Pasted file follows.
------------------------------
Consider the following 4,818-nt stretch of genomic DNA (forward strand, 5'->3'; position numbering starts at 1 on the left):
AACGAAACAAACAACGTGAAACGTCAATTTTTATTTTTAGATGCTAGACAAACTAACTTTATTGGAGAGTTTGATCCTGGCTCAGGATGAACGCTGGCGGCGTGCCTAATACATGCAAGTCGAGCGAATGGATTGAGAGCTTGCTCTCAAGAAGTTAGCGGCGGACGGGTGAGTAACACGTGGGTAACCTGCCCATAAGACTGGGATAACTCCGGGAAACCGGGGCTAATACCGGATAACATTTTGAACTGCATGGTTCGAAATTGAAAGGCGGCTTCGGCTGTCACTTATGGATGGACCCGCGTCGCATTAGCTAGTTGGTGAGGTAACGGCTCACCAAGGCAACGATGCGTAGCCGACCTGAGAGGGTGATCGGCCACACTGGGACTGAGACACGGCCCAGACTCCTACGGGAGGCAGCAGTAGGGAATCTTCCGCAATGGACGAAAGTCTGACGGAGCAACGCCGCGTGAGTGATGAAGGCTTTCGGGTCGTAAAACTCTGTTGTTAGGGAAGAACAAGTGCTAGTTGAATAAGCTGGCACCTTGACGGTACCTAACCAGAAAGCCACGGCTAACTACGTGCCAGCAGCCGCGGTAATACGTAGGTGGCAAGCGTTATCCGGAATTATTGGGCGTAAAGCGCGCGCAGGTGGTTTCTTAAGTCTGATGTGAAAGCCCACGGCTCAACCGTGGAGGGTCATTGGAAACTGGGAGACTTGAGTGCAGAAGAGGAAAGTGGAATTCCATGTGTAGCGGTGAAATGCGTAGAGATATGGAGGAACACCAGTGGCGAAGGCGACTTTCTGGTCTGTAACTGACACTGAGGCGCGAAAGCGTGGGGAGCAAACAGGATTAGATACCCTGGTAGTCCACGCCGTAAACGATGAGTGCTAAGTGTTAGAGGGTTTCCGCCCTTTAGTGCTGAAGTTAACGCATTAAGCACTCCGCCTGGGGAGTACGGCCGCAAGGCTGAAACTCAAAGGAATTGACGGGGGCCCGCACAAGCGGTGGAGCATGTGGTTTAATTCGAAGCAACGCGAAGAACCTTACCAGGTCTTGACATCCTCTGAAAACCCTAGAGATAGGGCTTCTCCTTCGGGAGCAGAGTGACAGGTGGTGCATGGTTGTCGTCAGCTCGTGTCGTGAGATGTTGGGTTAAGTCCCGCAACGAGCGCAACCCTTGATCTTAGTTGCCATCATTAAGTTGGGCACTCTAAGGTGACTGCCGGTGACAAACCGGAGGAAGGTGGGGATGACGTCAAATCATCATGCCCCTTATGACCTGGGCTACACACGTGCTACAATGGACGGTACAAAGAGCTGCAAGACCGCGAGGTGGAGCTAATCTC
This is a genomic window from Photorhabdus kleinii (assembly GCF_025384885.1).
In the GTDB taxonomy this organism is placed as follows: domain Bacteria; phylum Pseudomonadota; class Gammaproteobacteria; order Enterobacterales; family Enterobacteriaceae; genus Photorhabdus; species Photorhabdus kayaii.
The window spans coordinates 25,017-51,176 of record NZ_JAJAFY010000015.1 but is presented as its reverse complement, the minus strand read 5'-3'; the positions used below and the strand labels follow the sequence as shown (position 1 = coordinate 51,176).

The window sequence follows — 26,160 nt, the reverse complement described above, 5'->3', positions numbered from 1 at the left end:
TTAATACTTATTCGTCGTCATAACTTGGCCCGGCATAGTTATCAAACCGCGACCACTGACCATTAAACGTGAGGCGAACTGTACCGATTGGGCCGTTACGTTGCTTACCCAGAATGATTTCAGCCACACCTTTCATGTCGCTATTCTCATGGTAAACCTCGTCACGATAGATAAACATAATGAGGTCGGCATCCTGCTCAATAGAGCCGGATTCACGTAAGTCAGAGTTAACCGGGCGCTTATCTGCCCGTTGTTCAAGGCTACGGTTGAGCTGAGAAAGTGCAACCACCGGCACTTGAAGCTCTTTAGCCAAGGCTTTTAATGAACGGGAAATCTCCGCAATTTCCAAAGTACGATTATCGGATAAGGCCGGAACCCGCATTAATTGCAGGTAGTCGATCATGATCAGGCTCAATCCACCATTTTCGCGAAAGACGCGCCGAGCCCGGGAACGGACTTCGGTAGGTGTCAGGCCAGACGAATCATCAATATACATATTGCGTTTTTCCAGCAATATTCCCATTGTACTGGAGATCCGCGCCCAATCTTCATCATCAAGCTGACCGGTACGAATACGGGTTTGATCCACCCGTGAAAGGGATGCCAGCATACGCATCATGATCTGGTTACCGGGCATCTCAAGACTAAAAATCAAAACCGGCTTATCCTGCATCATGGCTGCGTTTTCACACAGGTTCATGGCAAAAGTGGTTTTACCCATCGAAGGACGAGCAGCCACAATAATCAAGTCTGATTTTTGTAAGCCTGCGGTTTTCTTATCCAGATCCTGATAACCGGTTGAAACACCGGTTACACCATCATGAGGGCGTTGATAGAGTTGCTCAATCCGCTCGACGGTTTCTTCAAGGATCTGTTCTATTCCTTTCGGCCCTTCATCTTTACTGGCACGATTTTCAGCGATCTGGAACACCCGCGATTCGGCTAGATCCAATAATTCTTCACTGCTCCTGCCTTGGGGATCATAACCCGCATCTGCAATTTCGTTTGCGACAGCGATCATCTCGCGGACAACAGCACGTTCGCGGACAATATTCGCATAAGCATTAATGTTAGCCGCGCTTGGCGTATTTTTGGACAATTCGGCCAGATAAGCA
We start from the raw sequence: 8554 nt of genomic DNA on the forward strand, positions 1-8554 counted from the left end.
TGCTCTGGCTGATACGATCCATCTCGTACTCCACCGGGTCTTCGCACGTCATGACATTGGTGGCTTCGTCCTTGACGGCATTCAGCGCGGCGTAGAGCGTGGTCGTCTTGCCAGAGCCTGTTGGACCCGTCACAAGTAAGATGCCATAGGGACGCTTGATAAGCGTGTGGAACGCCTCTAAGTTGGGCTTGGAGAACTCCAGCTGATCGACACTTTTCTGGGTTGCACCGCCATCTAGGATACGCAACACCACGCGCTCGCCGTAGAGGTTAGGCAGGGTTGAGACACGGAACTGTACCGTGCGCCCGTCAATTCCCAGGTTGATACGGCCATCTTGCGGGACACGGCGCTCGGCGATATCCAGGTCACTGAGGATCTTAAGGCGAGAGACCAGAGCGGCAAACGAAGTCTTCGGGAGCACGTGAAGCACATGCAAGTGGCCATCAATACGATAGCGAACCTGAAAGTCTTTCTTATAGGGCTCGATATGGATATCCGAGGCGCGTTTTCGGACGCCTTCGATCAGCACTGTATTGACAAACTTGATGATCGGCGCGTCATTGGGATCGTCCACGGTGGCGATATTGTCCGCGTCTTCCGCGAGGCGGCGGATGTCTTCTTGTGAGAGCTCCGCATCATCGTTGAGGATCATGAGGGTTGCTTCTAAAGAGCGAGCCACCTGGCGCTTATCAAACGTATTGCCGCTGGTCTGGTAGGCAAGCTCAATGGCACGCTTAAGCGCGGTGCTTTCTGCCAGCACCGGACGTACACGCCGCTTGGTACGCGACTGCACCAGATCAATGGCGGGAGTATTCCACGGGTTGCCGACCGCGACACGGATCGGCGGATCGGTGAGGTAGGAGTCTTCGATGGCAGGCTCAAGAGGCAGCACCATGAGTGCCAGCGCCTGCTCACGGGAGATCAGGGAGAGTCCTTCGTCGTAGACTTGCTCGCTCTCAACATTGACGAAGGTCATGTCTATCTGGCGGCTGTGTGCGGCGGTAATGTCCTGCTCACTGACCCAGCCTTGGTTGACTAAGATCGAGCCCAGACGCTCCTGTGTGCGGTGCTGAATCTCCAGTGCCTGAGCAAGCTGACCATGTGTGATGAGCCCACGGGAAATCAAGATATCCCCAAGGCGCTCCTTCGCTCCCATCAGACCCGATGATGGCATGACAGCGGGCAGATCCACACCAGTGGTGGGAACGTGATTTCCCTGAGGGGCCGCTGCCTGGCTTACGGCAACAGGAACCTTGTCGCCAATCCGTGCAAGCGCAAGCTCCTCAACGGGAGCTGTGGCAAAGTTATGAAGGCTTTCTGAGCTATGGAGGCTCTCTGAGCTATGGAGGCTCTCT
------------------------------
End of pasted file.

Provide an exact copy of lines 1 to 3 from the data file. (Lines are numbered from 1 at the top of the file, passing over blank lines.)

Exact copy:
Consider the following 4,818-nt stretch of genomic DNA (forward strand, 5'->3'; position numbering starts at 1 on the left):
AACGAAACAAACAACGTGAAACGTCAATTTTTATTTTTAGATGCTAGACAAACTAACTTTATTGGAGAGTTTGATCCTGGCTCAGGATGAACGCTGGCGGCGTGCCTAATACATGCAAGTCGAGCGAATGGATTGAGAGCTTGCTCTCAAGAAGTTAGCGGCGGACGGGTGAGTAACACGTGGGTAACCTGCCCATAAGACTGGGATAACTCCGGGAAACCGGGGCTAATACCGGATAACATTTTGAACTGCATGGTTCGAAATTGAAAGGCGGCTTCGGCTGTCACTTATGGATGGACCCGCGTCGCATTAGCTAGTTGGTGAGGTAACGGCTCACCAAGGCAACGATGCGTAGCCGACCTGAGAGGGTGATCGGCCACACTGGGACTGAGACACGGCCCAGACTCCTACGGGAGGCAGCAGTAGGGAATCTTCCGCAATGGACGAAAGTCTGACGGAGCAACGCCGCGTGAGTGATGAAGGCTTTCGGGTCGTAAAACTCTGTTGTTAGGGAAGAACAAGTGCTAGTTGAATAAGCTGGCACCTTGACGGTACCTAACCAGAAAGCCACGGCTAACTACGTGCCAGCAGCCGCGGTAATACGTAGGTGGCAAGCGTTATCCGGAATTATTGGGCGTAAAGCGCGCGCAGGTGGTTTCTTAAGTCTGATGTGAAAGCCCACGGCTCAACCGTGGAGGGTCATTGGAAACTGGGAGACTTGAGTGCAGAAGAGGAAAGTGGAATTCCATGTGTAGCGGTGAAATGCGTAGAGATATGGAGGAACACCAGTGGCGAAGGCGACTTTCTGGTCTGTAACTGACACTGAGGCGCGAAAGCGTGGGGAGCAAACAGGATTAGATACCCTGGTAGTCCACGCCGTAAACGATGAGTGCTAAGTGTTAGAGGGTTTCCGCCCTTTAGTGCTGAAGTTAACGCATTAAGCACTCCGCCTGGGGAGTACGGCCGCAAGGCTGAAACTCAAAGGAATTGACGGGGGCCCGCACAAGCGGTGGAGCATGTGGTTTAATTCGAAGCAACGCGAAGAACCTTACCAGGTCTTGACATCCTCTGAAAACCCTAGAGATAGGGCTTCTCCTTCGGGAGCAGAGTGACAGGTGGTGCATGGTTGTCGTCAGCTCGTGTCGTGAGATGTTGGGTTAAGTCCCGCAACGAGCGCAACCCTTGATCTTAGTTGCCATCATTAAGTTGGGCACTCTAAGGTGACTGCCGGTGACAAACCGGAGGAAGGTGGGGATGACGTCAAATCATCATGCCCCTTATGACCTGGGCTACACACGTGCTACAATGGACGGTACAAAGAGCTGCAAGACCGCGAGGTGGAGCTAATCTC
This is a genomic window from Photorhabdus kleinii (assembly GCF_025384885.1).